Here’s a story about how there are too many books being written that it makes reading seem impossible. Here is a story about a man who won a Pulitzer Prize this year but had to quit writing for a more lucrative job in PR. Could these two things be connected? Maybe? They feel like they’re related.
But why would they be related? Everyone can read and everyone can write but only so many people actually read and only so many people actually write. It’s like that saying Faulkner once said: “If a story is in you, it has got to come out.” I guess we all have stories? Sounds like someone does! It’s like Tim Park said in tracing the history of writing and book making and book reading in the 1500s:
You might write out of a passion to get your ideas around, or out of megalomania—never a condition to be underestimated where writers are concerned—but there was still no steady money to be had producing writing of whatever kind. In economic terms, it was hardly worth insisting you were the author of a text, hence the anonymous book was rather more common than it is today.
That feels so familiar now, even with so many more people writing and so many institutions available with money to pay people who can write. I wonder if that’s true? Can writer Rob Kuznia relate to this? He just won a Pulitzer. What is he doing now? The LA Observed has those details:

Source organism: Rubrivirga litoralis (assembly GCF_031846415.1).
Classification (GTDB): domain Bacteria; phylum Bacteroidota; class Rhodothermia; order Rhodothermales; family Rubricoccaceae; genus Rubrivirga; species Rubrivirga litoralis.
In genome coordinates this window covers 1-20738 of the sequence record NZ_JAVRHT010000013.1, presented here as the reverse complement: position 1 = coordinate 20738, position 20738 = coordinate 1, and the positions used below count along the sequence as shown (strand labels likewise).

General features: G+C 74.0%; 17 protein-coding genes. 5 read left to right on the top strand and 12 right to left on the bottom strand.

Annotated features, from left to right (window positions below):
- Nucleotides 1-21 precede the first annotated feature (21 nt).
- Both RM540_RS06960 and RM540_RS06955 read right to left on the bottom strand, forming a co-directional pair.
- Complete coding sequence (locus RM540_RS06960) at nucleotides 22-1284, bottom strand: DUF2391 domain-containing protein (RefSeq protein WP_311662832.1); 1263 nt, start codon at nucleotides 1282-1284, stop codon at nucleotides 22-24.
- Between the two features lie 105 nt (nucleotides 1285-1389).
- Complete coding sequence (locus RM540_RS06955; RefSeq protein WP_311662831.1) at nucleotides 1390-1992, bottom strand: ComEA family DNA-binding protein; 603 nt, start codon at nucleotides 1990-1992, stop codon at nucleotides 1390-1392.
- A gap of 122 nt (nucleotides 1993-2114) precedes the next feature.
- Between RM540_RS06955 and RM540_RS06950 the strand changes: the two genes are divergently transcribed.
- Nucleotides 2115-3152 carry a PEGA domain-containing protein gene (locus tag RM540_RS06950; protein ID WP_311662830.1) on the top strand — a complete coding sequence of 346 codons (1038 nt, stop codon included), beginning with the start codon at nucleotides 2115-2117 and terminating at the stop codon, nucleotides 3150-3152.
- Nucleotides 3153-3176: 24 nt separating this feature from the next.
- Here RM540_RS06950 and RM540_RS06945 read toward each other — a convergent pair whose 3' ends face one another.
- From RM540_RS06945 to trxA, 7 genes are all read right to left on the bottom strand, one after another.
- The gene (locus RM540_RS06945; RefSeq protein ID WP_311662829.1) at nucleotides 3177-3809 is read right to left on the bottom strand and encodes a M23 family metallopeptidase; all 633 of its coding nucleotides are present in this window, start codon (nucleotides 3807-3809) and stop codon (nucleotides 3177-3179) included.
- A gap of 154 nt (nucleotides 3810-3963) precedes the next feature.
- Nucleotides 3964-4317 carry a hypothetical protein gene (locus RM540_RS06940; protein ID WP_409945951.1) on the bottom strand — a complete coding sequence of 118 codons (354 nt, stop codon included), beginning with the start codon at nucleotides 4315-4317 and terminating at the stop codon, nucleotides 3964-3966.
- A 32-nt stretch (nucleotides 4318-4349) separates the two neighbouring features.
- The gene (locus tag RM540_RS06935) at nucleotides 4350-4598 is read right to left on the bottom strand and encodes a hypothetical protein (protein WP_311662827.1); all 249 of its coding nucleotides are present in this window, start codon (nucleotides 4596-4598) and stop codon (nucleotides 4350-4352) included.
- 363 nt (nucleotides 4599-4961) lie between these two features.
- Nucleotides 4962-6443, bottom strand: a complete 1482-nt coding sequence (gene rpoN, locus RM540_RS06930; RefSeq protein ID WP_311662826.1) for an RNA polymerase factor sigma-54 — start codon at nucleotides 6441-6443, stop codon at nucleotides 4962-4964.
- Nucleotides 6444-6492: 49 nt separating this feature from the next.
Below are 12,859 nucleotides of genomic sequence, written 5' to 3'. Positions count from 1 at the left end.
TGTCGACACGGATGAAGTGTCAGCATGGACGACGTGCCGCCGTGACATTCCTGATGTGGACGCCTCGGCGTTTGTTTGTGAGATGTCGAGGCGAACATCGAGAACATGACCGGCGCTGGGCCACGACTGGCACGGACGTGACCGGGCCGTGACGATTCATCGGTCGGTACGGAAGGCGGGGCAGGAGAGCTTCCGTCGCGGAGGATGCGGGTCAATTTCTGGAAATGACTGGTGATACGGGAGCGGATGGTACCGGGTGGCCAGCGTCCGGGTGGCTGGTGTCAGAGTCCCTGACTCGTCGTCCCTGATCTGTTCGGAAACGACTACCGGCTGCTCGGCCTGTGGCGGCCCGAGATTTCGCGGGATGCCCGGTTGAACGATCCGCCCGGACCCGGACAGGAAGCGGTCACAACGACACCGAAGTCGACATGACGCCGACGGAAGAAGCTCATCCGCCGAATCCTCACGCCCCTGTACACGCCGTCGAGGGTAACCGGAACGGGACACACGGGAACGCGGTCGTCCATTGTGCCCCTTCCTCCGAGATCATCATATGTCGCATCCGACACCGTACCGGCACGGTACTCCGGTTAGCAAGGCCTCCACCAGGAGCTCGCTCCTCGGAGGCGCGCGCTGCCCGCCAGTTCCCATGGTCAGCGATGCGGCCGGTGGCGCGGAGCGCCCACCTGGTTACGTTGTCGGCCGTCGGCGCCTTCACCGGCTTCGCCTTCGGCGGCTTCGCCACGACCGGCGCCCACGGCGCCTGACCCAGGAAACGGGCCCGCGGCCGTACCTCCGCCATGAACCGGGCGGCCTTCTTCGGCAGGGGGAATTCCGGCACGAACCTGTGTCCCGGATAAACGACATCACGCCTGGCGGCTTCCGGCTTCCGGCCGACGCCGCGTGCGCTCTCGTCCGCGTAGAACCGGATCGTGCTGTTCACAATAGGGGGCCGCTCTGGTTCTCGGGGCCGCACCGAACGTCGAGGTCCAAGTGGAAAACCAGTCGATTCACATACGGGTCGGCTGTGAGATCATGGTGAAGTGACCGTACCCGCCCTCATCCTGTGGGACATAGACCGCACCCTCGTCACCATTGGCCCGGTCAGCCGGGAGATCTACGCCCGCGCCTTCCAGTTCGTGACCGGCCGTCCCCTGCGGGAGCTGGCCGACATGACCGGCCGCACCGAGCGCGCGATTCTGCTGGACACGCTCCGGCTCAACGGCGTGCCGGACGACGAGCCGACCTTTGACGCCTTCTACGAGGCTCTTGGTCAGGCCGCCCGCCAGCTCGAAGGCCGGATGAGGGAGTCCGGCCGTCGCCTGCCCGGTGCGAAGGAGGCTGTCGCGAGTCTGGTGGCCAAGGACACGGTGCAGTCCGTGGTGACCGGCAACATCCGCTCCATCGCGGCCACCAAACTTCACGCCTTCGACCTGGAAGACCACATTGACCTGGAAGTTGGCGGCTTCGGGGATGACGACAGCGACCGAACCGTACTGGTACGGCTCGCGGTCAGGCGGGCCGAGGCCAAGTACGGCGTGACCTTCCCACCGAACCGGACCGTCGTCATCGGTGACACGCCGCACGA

We should note that Kuznia left the Breeze and journalism last year and is currently a publicist in the communications department of USC Shoah Foundation. I spoke with him this afternoon and he admitted to a twinge of regret at no longer being a journalist, but he said it was too difficult to make ends meet at the newspaper while renting in the LA area.
Huh? Then why are these medals important? Are writers important? What do you think of this, Tim Park?
The literary prize, needless to say, is part of the phenomenon, each sponsor eager to be able to claim to having crowned the new king or queen of the now global empire of literature and spared the reader the disorientation of the teeming market place. But anyone who has sat on the jury for a literary prize knows how arbitrary the final verdict often is, dependent on the meshing and conflict of the people who happen to be on the jury. And even if prizes were a reliable way of establishing that one book is better than others, there are now so many literary prizes that it is simply impossible to read all the winners, never mind those shortlisted.
Really? I guess that’s true. I never really thought about it that way. Park has hope though! He says to look to the world of writing with “cheerful skepticism.” I guess that could help someone like Kuznia, a reader and a writer. I’m not sure though! These two stories might not be related at all. They could be very different. It seems like a really funny coincidence, though. But who knows! Best of luck to both of you, Tim Park and Rob Kuznia!